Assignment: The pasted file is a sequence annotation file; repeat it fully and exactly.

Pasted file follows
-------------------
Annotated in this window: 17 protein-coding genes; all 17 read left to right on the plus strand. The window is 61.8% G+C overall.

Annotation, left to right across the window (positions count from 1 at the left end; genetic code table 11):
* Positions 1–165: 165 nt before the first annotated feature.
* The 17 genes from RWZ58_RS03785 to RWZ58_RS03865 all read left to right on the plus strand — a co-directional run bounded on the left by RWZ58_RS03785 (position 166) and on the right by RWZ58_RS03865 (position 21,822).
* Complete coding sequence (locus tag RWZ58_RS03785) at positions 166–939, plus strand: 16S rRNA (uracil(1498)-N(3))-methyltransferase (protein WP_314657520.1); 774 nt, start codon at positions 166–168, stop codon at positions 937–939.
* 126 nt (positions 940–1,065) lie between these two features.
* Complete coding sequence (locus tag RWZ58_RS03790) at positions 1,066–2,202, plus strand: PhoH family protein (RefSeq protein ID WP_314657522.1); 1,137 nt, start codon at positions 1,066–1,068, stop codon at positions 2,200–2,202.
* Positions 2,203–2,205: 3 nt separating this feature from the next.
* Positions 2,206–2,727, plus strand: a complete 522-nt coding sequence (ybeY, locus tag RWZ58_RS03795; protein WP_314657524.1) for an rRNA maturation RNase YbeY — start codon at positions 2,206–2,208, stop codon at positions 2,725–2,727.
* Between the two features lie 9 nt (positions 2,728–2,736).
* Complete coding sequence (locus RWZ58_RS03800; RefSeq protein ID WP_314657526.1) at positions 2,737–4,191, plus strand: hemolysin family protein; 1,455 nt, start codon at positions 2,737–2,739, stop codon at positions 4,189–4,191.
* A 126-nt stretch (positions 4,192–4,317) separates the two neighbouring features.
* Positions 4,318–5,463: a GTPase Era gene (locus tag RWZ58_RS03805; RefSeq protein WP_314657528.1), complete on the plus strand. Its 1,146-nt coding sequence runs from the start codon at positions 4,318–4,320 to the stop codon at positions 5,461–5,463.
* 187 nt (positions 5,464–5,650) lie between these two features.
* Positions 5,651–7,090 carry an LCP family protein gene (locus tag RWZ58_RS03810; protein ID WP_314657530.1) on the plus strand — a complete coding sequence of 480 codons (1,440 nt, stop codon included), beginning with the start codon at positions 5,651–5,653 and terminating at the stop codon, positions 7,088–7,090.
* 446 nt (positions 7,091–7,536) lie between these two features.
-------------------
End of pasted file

Annotated in this window: 17 protein-coding genes; all 17 read left to right on the plus strand. The window is 61.8% G+C overall.

Annotation, left to right across the window (positions count from 1 at the left end; genetic code table 11):
* Positions 1–165: 165 nt before the first annotated feature.
* The 17 genes from RWZ58_RS03785 to RWZ58_RS03865 all read left to right on the plus strand — a co-directional run bounded on the left by RWZ58_RS03785 (position 166) and on the right by RWZ58_RS03865 (position 21,822).
* Complete coding sequence (locus tag RWZ58_RS03785) at positions 166–939, plus strand: 16S rRNA (uracil(1498)-N(3))-methyltransferase (protein WP_314657520.1); 774 nt, start codon at positions 166–168, stop codon at positions 937–939.
* 126 nt (positions 940–1,065) lie between these two features.
* Complete coding sequence (locus tag RWZ58_RS03790) at positions 1,066–2,202, plus strand: PhoH family protein (RefSeq protein ID WP_314657522.1); 1,137 nt, start codon at positions 1,066–1,068, stop codon at positions 2,200–2,202.
* Positions 2,203–2,205: 3 nt separating this feature from the next.
* Positions 2,206–2,727, plus strand: a complete 522-nt coding sequence (ybeY, locus tag RWZ58_RS03795; protein WP_314657524.1) for an rRNA maturation RNase YbeY — start codon at positions 2,206–2,208, stop codon at positions 2,725–2,727.
* Between the two features lie 9 nt (positions 2,728–2,736).
* Complete coding sequence (locus RWZ58_RS03800; RefSeq protein ID WP_314657526.1) at positions 2,737–4,191, plus strand: hemolysin family protein; 1,455 nt, start codon at positions 2,737–2,739, stop codon at positions 4,189–4,191.
* A 126-nt stretch (positions 4,192–4,317) separates the two neighbouring features.
* Positions 4,318–5,463: a GTPase Era gene (locus tag RWZ58_RS03805; RefSeq protein WP_314657528.1), complete on the plus strand. Its 1,146-nt coding sequence runs from the start codon at positions 4,318–4,320 to the stop codon at positions 5,461–5,463.
* 187 nt (positions 5,464–5,650) lie between these two features.
* Positions 5,651–7,090 carry an LCP family protein gene (locus tag RWZ58_RS03810; protein ID WP_314657530.1) on the plus strand — a complete coding sequence of 480 codons (1,440 nt, stop codon included), beginning with the start codon at positions 5,651–5,653 and terminating at the stop codon, positions 7,088–7,090.
* 446 nt (positions 7,091–7,536) lie between these two features.